A coating must be applied as a continuous film to perform its intended function. Early failure will occur if there is a discontinuity—a holiday, as it is commonly called—such as a pinhole, void, crack, thin spot, foreign inclusion, or contaminant in the coating film. Many of these defects are not readily visible, but they can be located using holiday detection equipment. Holiday detection is typically performed on coating systems designed for critical service such as immersion or chemical storage. It is also conducted on coating systems applied to steel that is in contact with soil and/or constantly wet. Examples include buried pipelines, the undersides of tanks, and sheet pilings Holiday detectors are instruments that use electricity to locate film discontinuities. Most coatings are poor electrical conductors, and so they act as insulators. On the other hand, a metallic substrate such as steel is conductive to electricity. A holiday detector consists of a power source, a ground wire, a probing electrode, and an indicator. (Note: the terms “ground” and “grounding” in this article are synonymous with “earth” and “earthing.”) Current would flow if the leads of the ground wire and the probing electrode were attached to the power source and their tips were touched. If the ground wire was connected to a coated piece of steel and the probing electrode was placed on the coating surface, the coating would act as an insulator, and no current would flow. However, if a holiday was present in the coating, there would be a pathway for the current to flow. Holiday detectors have an indicator such as a sound or a light to tell when current is flowing. So, when the indicator shows current flow, it means a holiday is present.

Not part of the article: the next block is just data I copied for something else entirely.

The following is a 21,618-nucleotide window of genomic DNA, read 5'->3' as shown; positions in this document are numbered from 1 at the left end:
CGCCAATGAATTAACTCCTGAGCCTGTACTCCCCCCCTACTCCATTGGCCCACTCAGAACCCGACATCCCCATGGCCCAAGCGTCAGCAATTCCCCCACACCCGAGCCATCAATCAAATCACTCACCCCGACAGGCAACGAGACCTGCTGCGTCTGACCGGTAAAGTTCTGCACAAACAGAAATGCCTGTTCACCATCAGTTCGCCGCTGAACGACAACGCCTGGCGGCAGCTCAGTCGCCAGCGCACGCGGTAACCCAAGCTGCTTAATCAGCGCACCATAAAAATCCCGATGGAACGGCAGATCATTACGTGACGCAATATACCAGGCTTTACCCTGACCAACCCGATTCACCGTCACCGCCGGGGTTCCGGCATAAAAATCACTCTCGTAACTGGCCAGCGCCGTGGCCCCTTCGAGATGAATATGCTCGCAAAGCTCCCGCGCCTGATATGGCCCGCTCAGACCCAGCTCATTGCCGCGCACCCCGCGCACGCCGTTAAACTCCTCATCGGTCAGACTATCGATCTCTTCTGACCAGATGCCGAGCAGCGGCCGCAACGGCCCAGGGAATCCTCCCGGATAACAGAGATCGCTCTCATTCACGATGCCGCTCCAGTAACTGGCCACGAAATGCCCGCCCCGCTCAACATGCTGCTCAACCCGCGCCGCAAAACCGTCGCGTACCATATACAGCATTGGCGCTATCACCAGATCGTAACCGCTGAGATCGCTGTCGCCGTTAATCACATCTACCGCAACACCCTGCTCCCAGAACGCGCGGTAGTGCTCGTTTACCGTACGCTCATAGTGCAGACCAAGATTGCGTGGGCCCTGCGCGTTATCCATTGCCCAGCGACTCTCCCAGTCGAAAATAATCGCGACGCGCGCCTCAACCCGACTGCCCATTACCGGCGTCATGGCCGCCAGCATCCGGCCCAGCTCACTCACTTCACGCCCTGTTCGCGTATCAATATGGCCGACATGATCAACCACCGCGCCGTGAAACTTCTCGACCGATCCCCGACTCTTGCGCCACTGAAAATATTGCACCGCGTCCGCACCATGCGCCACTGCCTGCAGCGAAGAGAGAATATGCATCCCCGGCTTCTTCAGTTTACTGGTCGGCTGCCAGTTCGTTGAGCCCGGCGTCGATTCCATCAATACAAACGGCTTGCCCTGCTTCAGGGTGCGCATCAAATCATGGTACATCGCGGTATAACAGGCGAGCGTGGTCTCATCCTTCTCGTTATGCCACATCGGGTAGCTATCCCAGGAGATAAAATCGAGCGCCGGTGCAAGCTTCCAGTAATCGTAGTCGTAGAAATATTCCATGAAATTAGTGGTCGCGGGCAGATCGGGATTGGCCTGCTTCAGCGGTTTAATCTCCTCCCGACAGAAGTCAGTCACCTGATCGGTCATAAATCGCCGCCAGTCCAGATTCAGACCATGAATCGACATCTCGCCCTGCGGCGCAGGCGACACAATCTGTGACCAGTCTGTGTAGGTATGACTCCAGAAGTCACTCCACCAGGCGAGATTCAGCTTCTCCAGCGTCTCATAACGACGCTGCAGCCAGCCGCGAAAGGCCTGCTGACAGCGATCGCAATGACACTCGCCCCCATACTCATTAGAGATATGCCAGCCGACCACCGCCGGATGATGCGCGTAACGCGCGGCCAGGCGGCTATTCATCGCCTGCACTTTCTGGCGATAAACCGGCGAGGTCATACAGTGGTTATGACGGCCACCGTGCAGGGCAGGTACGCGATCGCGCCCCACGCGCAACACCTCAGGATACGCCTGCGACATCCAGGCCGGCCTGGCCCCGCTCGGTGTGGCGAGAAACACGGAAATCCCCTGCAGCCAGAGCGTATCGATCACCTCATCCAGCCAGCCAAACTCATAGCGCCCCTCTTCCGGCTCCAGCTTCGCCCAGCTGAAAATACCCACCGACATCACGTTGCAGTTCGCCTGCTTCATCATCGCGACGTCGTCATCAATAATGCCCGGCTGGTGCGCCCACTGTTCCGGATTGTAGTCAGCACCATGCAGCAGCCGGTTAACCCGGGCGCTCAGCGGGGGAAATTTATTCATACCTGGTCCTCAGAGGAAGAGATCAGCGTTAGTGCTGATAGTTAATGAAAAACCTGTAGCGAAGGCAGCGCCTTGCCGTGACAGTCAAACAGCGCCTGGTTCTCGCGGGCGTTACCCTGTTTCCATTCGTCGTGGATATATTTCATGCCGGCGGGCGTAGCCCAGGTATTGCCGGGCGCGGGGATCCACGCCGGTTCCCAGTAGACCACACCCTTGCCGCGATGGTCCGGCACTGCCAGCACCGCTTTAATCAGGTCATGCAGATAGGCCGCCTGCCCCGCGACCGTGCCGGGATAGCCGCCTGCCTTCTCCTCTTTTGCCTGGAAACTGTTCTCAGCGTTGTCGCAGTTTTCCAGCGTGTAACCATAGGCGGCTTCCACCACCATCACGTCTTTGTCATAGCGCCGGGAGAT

Low Voltage Holiday Detection
Low-Voltage Holiday Detectors Low-voltage holiday detectors are used on coatings that are thinner than 500 microns (20 mils). They are powered by a self-contained battery with a voltage that ranges from 5 to 90 volts direct current, depending on the manufacturer. Low-voltage holiday detectors have either a buzzer or a light to show when current is flowing. High Voltage Holiday Detection
High-Voltage Holiday Detectors High-voltage holiday detection is used when a coating is thicker than 500 microns (20 mils). The basic components of high-voltage detectors still include a power supply, ground wire, probing electrode, and indicator. However, the power supply for these units will provide thousands or tens of thousands of volts, and the probing electrode will be made of copper wires or carbon-embedded rubber.
Holiday Testing on Concrete Substrates
Coatings applied to concrete substrates can also be tested for discontinuities using either low-voltage or high-voltage holiday detectors, depending on the coating thickness. Concrete can be conductive depending on its moisture content, the type and density of concrete, and the location of the reinforcing steel (rebars or wire mesh).
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